Abstract: We develop an abstract model of memory management in distributed systems. The model is low-level enough so we can express communication, allocation and garbage collection, but otherwise hide many of the lower-level details of an actual implementation.

Recently, such formal models have been developed for memory management in a functional, sequential setting by Morrisett, Felleisen, and Harper. The models are rewriting systems whose terms are programs. Programs have both the "code" (control string) and the "store" syntactically apparent. Evaluation is expressed as conditional rewriting and includes store operations. Garbage collection becomes a rewriting relation that removes part of the store without affecting the behavior of the program.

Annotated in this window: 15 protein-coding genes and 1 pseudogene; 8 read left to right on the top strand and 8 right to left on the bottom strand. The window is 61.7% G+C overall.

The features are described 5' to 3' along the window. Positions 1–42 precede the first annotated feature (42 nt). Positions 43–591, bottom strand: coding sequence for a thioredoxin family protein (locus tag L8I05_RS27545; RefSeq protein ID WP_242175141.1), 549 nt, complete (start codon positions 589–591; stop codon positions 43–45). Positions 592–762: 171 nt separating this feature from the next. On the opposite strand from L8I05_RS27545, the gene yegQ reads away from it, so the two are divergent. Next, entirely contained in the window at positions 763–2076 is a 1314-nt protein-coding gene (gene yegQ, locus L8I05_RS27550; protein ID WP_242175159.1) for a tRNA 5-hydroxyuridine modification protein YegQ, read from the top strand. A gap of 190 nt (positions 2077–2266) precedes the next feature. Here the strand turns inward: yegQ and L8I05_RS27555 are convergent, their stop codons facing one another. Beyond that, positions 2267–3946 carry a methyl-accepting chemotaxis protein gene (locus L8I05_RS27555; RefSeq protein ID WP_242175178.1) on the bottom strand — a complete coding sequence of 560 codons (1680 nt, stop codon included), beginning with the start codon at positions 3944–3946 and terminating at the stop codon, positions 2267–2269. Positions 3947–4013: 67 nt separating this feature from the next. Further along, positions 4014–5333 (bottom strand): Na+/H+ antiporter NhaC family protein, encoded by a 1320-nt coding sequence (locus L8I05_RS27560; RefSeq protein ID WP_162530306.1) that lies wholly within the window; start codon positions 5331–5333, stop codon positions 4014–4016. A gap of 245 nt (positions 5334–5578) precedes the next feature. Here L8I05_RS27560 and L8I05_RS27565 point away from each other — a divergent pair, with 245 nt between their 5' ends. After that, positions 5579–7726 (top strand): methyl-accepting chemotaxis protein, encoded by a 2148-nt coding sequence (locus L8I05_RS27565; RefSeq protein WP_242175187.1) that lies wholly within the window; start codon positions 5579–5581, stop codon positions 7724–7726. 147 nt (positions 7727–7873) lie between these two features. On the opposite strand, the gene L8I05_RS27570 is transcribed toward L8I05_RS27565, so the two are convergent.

By using techniques developed for communicating and concurrent systems such as Milner's CCS, we extend the model for a distributed environment. Sending and receiving messages is also made apparent at the syntactic level. A very general garbage collection rule based on reachability is introduced and proved correct. Now, proving correct a specific collection strategy is reduced to showing that the relation between programs defined by the strategy is a subrelation of the general relation. Any actual implementation which is capable of providing the transitions (including their atomicity constraints) specified by the strategy is therefore correct.